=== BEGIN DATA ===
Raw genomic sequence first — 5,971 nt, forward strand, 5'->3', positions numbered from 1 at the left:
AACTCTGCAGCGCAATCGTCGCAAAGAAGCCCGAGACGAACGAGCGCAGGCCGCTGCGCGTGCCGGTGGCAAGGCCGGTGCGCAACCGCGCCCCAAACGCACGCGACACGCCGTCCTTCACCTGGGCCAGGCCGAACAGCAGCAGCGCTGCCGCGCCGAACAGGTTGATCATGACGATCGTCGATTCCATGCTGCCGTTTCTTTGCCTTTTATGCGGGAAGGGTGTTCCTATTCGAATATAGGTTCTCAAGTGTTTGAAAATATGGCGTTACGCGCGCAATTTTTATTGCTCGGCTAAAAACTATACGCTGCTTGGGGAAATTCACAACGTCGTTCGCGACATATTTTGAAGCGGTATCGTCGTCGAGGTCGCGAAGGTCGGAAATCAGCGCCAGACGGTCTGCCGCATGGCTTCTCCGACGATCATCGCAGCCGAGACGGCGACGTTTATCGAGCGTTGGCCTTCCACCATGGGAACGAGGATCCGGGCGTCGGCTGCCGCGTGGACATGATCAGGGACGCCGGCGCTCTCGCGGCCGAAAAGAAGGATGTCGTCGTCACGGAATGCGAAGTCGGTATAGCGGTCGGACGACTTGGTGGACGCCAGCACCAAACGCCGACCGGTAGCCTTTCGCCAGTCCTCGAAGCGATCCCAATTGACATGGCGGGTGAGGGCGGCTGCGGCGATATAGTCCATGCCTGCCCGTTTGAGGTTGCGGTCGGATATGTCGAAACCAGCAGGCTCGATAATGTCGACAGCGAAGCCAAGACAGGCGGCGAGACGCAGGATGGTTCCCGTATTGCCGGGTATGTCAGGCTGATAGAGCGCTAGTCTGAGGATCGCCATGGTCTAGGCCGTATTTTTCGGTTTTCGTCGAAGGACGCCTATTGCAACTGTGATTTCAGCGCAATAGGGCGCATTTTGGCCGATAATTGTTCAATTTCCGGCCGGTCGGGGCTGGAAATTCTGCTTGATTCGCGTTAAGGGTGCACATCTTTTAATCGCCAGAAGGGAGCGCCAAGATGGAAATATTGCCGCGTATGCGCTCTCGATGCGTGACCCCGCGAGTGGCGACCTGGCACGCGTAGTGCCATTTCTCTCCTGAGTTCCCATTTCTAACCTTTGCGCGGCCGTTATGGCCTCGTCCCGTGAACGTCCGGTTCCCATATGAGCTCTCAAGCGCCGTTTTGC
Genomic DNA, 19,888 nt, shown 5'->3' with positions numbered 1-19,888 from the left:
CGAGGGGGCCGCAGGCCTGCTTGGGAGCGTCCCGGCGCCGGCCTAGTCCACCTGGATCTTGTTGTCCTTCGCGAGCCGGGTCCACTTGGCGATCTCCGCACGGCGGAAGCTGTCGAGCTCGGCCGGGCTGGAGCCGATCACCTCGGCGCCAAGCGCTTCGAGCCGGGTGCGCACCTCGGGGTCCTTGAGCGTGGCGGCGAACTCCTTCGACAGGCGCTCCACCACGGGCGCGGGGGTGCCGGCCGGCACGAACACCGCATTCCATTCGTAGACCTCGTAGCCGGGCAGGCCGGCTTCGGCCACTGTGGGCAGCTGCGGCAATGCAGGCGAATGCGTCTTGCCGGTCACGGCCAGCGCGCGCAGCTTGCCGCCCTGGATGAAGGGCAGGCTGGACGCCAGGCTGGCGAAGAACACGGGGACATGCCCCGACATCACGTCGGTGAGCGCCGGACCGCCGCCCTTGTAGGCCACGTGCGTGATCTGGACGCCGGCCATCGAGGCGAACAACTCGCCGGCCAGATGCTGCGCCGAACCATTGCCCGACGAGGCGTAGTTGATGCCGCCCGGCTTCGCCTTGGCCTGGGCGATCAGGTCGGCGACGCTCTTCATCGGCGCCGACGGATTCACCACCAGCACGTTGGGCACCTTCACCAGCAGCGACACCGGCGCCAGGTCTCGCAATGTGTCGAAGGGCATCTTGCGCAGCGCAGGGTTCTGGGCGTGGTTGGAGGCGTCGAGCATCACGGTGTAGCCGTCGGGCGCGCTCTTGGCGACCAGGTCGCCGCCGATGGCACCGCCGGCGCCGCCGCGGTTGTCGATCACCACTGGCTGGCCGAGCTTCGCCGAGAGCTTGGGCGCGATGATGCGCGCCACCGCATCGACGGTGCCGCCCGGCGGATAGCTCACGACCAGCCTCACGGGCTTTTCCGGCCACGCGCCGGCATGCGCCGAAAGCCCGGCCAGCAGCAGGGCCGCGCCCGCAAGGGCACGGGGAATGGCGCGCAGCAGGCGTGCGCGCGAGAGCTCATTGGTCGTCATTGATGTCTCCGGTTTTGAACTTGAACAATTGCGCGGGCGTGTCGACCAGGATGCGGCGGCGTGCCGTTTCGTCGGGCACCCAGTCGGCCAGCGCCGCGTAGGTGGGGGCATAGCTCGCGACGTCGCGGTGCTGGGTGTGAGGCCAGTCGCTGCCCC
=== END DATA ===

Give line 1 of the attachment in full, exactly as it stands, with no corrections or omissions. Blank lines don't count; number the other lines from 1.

Raw genomic sequence first — 5,971 nt, forward strand, 5'->3', positions numbered from 1 at the left: